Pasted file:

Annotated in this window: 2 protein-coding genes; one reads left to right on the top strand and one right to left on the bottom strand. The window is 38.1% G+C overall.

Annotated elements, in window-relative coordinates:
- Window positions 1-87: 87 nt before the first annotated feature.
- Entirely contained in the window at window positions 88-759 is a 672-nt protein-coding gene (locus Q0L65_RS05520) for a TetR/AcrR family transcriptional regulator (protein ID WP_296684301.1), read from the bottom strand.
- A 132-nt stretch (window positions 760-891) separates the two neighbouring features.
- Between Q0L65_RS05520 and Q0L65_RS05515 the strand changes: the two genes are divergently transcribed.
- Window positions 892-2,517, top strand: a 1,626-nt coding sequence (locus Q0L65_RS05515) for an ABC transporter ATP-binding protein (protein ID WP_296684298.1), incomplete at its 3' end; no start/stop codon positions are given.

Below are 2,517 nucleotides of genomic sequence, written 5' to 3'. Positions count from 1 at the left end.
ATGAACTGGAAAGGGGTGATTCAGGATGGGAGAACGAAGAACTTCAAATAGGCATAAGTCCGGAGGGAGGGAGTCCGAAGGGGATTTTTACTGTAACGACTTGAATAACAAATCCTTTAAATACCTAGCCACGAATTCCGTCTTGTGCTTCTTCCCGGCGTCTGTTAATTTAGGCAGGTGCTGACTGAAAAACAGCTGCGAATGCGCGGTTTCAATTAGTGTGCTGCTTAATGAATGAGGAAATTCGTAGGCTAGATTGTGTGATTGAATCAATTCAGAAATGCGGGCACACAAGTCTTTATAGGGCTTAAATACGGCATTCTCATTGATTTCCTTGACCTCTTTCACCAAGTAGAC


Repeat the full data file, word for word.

Annotated in this window: 2 protein-coding genes; one reads left to right on the top strand and one right to left on the bottom strand. The window is 38.1% G+C overall.

Annotated elements, in window-relative coordinates:
- Window positions 1-87: 87 nt before the first annotated feature.
- Entirely contained in the window at window positions 88-759 is a 672-nt protein-coding gene (locus Q0L65_RS05520) for a TetR/AcrR family transcriptional regulator (protein ID WP_296684301.1), read from the bottom strand.
- A 132-nt stretch (window positions 760-891) separates the two neighbouring features.
- Between Q0L65_RS05520 and Q0L65_RS05515 the strand changes: the two genes are divergently transcribed.
- Window positions 892-2,517, top strand: a 1,626-nt coding sequence (locus Q0L65_RS05515) for an ABC transporter ATP-binding protein (protein ID WP_296684298.1), incomplete at its 3' end; no start/stop codon positions are given.

Below are 2,517 nucleotides of genomic sequence, written 5' to 3'. Positions count from 1 at the left end.
ATGAACTGGAAAGGGGTGATTCAGGATGGGAGAACGAAGAACTTCAAATAGGCATAAGTCCGGAGGGAGGGAGTCCGAAGGGGATTTTTACTGTAACGACTTGAATAACAAATCCTTTAAATACCTAGCCACGAATTCCGTCTTGTGCTTCTTCCCGGCGTCTGTTAATTTAGGCAGGTGCTGACTGAAAAACAGCTGCGAATGCGCGGTTTCAATTAGTGTGCTGCTTAATGAATGAGGAAATTCGTAGGCTAGATTGTGTGATTGAATCAATTCAGAAATGCGGGCACACAAGTCTTTATAGGGCTTAAATACGGCATTCTCATTGATTTCCTTGACCTCTTTCACCAAGTAGAC